November 15 marks the last day of the month of waters in the Zoroastrian calendar. In ancient Zoroastrianism, a splendid god-force associated with waters known as ápam napát is honored during prayers at each sunset. Apám Napát refers to some form of fire and/or brilliant energy that reside within the waters. The name literally means the “grand child, progeny of the waters.” The first part of the name apá is a cognate of Latin “aqua” and refers to the “waters.” The second part is a cognate of Latin “nepo,” modern Persian “navæ” literally “grandchild, descendant or lineage.”
In ancient Indo-Iranian sacred poetry ápam napát is said to be the source of all life; plants and creatures propagate themselves as his branches.
In the Zoroastrian hymnic poetry, it is Apám Napát that has created and shaped heroic men and women, yö nərə̄uš dadha, yö nərə̄uš tataša, (See Yašt. 19.52.)
The entire magnificent verse in Yašt. 19.52 states: “The high, lofty, ahûrá “titan” (bərəzantəm ahûrəm,) having great powers and dominion over the worlds, brilliant, grandchild of the waters, he who has swift horses, we hallow; The virile/powerful one, who gives help when called upon, (It is) he who created heroic men and women, he who fashioned heroic men and women yö nərə̄uš dadha, yö nərə̄uš tataša, the hallowed god being amid the waters, who being prayed to is swiftest of all to hear.”
In the hymnic Zoroastrian poetry, it is Apám Napát who also distributes the good fortune of having waters “baxt.áv vî baxšaiti” to human settlements (Yašt. 8. 34.)
When the “godly glory of the rulers” (Farrah) fled from Yimá because of his hubris, (Yima was the founder of civilization and technology, and the original divine twin,) the divine glory was first protected by fire and mithrá, (the god force of dawn and contracts.) Then Farrah, the “glory of rulership” took refuge in the oceans where Apám Napát laid hold of it at the depths of waters.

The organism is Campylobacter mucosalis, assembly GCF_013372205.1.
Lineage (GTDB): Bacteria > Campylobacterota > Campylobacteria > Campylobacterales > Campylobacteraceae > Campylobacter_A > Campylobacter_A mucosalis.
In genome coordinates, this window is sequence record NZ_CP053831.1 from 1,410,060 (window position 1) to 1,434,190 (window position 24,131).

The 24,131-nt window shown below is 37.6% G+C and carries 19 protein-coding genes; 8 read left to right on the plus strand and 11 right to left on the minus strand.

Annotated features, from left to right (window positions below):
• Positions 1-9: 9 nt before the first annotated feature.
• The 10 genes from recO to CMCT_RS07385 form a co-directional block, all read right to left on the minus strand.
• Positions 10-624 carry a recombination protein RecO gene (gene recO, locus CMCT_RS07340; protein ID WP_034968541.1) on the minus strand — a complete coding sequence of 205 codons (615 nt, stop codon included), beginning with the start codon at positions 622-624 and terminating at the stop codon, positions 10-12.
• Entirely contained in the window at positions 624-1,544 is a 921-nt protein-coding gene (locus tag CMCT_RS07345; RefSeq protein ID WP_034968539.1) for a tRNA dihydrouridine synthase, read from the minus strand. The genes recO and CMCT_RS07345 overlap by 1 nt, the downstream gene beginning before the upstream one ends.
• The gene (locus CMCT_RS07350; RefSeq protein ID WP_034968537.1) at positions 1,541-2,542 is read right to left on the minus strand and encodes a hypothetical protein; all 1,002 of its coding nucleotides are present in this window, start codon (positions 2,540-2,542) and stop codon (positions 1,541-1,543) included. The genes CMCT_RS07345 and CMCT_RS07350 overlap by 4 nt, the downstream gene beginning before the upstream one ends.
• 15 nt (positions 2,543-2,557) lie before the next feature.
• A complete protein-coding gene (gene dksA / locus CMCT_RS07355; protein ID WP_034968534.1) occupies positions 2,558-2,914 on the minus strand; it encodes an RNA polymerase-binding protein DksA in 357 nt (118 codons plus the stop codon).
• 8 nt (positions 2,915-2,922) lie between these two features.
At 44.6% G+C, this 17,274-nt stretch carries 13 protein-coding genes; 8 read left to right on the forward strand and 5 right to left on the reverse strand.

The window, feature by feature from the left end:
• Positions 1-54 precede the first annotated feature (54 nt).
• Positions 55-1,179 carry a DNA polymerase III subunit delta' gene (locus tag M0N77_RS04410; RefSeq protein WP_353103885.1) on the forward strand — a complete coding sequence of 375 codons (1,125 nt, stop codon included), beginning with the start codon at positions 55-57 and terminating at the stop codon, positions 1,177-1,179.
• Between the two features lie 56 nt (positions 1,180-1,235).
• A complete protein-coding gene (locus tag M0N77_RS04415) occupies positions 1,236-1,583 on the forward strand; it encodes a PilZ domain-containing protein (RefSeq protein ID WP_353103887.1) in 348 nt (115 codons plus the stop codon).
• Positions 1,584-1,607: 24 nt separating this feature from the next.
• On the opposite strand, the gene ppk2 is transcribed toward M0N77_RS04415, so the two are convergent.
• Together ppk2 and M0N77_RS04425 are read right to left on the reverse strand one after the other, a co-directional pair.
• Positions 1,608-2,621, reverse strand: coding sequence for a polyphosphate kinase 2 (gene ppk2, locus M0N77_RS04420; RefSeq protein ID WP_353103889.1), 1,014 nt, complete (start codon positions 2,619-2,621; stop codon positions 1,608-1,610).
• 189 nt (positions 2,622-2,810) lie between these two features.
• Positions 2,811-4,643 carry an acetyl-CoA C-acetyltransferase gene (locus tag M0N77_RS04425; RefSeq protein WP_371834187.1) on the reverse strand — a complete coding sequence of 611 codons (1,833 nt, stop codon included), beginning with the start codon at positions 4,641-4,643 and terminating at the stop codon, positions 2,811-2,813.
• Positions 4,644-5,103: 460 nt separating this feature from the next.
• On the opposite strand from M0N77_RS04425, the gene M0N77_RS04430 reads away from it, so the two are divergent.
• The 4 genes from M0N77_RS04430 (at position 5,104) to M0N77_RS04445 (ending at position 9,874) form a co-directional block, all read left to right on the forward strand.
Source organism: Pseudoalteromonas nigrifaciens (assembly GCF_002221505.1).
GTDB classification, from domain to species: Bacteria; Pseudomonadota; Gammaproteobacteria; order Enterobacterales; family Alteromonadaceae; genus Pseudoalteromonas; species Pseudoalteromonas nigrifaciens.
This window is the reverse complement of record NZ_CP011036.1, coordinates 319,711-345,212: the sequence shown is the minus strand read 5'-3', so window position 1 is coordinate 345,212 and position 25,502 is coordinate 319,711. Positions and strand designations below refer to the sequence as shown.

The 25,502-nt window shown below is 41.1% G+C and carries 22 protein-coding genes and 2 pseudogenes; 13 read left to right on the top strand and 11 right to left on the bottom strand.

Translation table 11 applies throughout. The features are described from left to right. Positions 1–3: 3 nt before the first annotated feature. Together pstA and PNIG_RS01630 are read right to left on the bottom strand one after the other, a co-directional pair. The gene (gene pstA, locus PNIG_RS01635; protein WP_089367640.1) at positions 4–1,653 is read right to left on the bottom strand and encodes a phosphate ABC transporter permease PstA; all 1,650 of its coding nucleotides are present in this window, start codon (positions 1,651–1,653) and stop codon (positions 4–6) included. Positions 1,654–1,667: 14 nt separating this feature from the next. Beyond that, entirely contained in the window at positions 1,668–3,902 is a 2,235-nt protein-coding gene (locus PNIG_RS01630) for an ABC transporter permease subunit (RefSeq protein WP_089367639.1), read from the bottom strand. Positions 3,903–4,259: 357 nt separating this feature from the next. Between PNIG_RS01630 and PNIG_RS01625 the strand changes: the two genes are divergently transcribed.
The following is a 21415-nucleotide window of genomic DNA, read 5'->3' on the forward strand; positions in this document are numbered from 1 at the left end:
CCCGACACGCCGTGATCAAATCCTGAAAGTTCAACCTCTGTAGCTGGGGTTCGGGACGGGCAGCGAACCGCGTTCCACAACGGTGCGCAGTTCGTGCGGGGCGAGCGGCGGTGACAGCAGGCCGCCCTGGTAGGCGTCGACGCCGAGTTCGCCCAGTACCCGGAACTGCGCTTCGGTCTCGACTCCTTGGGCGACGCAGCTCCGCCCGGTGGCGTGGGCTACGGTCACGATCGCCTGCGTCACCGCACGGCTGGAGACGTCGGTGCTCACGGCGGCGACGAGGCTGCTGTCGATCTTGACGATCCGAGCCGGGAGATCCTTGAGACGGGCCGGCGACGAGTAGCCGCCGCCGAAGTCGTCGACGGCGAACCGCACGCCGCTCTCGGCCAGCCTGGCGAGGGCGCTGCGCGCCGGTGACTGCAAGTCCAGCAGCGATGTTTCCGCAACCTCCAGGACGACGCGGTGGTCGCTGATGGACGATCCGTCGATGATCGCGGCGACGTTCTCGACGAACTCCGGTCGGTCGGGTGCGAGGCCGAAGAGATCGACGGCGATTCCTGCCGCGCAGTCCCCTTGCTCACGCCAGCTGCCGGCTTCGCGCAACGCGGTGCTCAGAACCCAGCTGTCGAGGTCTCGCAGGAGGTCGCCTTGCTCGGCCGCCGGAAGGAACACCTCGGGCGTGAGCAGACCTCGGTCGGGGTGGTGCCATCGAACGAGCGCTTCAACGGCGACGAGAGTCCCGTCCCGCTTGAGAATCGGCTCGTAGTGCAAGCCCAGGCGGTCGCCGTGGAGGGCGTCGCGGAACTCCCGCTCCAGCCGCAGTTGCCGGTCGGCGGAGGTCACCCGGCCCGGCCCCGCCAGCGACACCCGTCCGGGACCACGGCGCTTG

In Zoroastrian worship, the time of dawn and morning is under the watch of Mithrá “reciprocity, contract with the Brilliant Immortals,” and the time of sunset under that of Apám Napát.
To this day, when a Zoroastrian says the sunset prayers, he or she honors the brilliant energy and the grandchild of the waters.” In Yasna liturgy, whenever water is invoked Apám Napát or the brilliant energy within waters is invoked as well, (Yasná means “yearning, deep desire, hallowing” and is the most important Zoroastrian rite of worship.) In Yasna Liturgy, the splendid grandchild of the waters is often invoked with haôma “elixir of eternal life” and dahmán áfrîn the “loving blessing of the wondrously wise person.”
The title of ahûrá “titan, primeval god-force” bestowed on Apám Napát and Mithrá goes back to the Old Avestan sacred poetry of the gathas/songs of Zarathustra. The term mazdå ahûrá.ávŋhö literally means “Mazdá, the “Wise Lord of Mind Powers” and his Ahûras “Titans,” (See Yasna 30.9.) The ancient Avestan designation refers to all the Brilliant Immortals and Hallowed God Powers that are said to be beyond reckoning in the Zoroastrian sacred literature.
The title of “lofty titan,” bərəzant ahûrá bestowed upon Apám Napát, has been translated in Middle Persian Zoroastrian literature as Bôrz Yazad, “admirable, hallowed, god-being.” Clearly, we can see here that Yazad or “hallowed god-force” of later Zoroastrian literature is interchangeable with the ahûras of ancient, sacred Avestan lore.
Also, in Old Avestan Yasná 38.3 we come across the term ahûránîš ahûrahyá that according to ancient commentary is associated respectively with underground waters and the generative juices.
In conclusion, I shall mention the ninth-century Norwegian poet Thiodolf who uses the phrase sævar niþr “grandson/descendant of the sea” as a kenning for fire (Ynglingatal 4. 3.) Apart from the obvious Indo-Iranian parallels, the Norse poetic tradition may ultimately derive from a sacred formula of Indo-European hymnic poetry, similar to the one still sung in the hymnic poetry of the Yašts of the Zoroastrians.